Illinois’ first new Attorney General in 16 years takes aim at Trump policies

Illinois’ first new Attorney General in 16 years takes aim at Trump policies

ILLINOIS (IRN) — It wasn’t just a new governor being sworn in Monday, there was also the first new attorney general for Illinois in 16 years who took the oath.


He was a state senator, and now he can add Attorney General to his résumé. Kwame Raoul took the oath of office Monday in Springfield, filling the office vacated by Lisa Madigan, who decided not to run for another term. Raoul said the office is different from what it was even just four years ago.


“The role of state attorney general not just here, but throughout our country, has evolved dramatically in recent years as the nation and the world have looked to these previously obscure state officials to block misguided federal policies that violate our citizens’ rights,” Raoul said.


In addition to standing up to Trump’s policies, Raoul said his office will also work against unduly burdensome utility rates, guard privacy in the era of smart technology and protect against environmental threats.


Other statewide constitutional officers also were sworn in on Monday.


Secretary of State Jesse White took his fifth oath of office for that seat Monday. He’s been there for 20 years.


“And thanks to you, I received the largest number of votes in a midterm election in the history of the state of Illinois,” White said.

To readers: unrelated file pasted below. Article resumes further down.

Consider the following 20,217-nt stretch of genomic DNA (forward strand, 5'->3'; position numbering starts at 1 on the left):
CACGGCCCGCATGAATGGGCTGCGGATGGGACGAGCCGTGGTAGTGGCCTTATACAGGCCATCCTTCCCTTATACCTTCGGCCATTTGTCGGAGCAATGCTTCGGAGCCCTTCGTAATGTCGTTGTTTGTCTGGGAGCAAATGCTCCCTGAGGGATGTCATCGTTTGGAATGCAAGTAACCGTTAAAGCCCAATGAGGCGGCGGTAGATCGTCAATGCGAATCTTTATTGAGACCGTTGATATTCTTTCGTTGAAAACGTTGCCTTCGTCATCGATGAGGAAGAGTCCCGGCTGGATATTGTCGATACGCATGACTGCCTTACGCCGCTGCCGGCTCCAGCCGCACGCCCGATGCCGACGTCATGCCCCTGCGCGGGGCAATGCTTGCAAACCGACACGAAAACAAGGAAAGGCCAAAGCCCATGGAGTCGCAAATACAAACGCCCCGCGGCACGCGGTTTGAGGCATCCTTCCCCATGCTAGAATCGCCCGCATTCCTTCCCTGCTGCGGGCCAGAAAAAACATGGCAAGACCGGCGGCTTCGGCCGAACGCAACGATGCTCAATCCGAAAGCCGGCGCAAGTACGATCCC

Comptroller Susana Mendoza, who’s also running for Chicago Mayor in a runoff election next month, took the oath and said despite the state’s mounting debt, Illinois is still the best place to live.


“This is it! The weather only weeds out the people who don’t deserve to live here,” Mendoza said to laughter.


While this is Mendoza’s second swearing it, it only begins her third year as she took the office in a special election from Republican Leslie Munger, who former Gov. Bruce Rauner appointed to the office after the death of Judy Baar Topinka.


If Mendoza wins the mayoral race in the February runoff and subsequent April mayoral election and vacated the office of comptroller, Pritzker would pick her replacement.


Treasurer Michael Frerichs also took the oath for his second term.


All constitutional officers are Democrats.